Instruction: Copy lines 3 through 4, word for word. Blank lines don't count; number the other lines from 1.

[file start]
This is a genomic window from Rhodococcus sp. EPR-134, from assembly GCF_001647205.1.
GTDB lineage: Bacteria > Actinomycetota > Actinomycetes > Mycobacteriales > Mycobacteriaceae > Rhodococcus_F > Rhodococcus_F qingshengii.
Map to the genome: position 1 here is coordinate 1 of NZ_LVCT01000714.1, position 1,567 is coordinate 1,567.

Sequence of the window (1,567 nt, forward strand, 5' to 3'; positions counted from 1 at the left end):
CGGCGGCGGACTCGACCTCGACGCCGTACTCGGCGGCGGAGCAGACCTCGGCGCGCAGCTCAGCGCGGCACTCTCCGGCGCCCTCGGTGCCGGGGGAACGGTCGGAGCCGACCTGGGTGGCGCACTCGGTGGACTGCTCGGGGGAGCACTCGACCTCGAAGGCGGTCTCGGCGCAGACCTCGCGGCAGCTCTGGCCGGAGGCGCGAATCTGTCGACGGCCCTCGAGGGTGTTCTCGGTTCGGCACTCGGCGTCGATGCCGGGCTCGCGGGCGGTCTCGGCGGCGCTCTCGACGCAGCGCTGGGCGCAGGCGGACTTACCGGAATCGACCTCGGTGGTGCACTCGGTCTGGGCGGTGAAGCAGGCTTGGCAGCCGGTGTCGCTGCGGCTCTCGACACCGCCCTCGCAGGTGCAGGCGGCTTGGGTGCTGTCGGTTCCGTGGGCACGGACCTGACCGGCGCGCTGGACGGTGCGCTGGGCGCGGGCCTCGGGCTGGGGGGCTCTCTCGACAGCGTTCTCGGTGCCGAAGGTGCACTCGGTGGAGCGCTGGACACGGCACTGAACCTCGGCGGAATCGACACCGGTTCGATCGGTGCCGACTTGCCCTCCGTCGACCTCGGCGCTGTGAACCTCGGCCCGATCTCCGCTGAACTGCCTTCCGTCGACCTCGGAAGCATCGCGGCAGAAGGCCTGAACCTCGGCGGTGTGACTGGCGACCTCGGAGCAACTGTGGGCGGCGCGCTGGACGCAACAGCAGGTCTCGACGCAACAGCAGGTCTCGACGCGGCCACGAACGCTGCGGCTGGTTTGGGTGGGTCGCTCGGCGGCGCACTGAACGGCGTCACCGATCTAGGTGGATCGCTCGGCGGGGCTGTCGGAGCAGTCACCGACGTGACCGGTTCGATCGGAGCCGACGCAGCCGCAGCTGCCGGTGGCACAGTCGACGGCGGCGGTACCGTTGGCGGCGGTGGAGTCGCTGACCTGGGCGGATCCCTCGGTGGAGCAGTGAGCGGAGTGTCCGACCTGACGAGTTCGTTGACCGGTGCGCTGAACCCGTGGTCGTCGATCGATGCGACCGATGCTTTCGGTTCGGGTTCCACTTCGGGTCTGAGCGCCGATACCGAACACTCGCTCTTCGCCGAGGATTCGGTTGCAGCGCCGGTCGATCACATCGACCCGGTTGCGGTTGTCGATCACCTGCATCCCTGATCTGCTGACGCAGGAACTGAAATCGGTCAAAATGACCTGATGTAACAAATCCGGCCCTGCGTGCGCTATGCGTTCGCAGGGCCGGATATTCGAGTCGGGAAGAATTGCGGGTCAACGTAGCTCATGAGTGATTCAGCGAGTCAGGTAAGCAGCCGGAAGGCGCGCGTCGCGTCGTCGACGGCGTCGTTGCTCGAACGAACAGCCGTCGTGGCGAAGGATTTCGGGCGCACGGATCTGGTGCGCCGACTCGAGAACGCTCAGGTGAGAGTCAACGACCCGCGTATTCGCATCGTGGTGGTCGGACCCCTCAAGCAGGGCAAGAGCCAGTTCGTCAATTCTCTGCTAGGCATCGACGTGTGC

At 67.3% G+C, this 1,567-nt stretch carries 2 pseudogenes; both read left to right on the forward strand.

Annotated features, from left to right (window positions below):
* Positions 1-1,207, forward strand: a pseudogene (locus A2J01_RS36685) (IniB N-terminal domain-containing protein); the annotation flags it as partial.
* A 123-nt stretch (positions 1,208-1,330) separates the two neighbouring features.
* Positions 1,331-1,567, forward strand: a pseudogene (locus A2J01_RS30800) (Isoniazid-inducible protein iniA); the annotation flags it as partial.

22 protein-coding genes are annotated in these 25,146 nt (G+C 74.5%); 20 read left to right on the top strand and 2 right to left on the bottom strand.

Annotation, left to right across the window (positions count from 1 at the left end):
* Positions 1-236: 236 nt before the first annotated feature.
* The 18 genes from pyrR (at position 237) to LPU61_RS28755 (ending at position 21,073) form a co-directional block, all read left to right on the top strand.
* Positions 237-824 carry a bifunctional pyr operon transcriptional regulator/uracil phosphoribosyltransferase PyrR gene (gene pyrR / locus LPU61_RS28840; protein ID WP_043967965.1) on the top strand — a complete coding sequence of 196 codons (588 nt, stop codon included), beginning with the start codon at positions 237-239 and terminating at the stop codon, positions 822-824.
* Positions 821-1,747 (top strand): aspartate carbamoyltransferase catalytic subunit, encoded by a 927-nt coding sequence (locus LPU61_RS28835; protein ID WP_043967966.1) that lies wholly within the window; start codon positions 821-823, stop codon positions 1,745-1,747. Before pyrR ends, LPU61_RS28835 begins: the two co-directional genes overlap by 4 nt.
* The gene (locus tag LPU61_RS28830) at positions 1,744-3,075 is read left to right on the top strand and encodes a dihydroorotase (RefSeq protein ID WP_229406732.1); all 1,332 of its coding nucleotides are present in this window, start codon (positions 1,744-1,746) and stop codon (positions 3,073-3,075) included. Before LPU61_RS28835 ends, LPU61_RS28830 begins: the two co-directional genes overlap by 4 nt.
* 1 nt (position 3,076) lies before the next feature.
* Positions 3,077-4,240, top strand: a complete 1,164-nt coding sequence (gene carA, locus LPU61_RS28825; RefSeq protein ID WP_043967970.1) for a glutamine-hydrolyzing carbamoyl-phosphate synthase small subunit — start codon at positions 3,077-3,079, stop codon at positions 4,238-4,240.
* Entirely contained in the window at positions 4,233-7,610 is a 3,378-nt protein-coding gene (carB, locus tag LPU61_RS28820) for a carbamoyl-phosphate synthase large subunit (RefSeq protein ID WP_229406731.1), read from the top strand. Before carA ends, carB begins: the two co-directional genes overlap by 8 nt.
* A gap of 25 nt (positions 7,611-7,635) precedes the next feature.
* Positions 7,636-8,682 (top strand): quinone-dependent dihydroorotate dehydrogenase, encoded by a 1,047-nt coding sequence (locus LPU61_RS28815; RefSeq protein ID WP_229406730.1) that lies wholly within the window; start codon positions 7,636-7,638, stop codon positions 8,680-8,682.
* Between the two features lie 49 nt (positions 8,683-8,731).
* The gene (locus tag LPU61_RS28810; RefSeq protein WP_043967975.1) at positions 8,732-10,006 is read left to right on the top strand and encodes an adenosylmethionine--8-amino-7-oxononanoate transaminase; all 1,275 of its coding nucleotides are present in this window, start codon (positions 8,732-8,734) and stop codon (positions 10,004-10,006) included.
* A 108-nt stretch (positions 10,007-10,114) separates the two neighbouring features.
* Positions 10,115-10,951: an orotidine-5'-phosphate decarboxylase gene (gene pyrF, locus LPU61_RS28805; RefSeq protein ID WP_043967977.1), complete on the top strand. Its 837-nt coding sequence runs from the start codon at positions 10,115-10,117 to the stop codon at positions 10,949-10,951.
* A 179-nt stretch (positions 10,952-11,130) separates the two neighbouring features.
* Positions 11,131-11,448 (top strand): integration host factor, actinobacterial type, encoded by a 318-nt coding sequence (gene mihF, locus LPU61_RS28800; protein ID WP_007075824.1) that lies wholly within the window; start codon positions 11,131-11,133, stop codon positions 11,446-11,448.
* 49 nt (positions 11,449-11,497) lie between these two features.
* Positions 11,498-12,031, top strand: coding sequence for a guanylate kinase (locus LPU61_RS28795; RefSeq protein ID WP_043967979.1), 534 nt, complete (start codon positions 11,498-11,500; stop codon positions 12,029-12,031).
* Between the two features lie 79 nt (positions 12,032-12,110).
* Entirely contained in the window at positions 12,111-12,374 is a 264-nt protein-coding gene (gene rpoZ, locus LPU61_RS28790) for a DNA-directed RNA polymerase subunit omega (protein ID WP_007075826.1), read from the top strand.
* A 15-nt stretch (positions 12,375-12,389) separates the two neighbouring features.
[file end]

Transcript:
Map to the genome: position 1 here is coordinate 1 of NZ_LVCT01000714.1, position 1,567 is coordinate 1,567.

Sequence of the window (1,567 nt, forward strand, 5' to 3'; positions counted from 1 at the left end):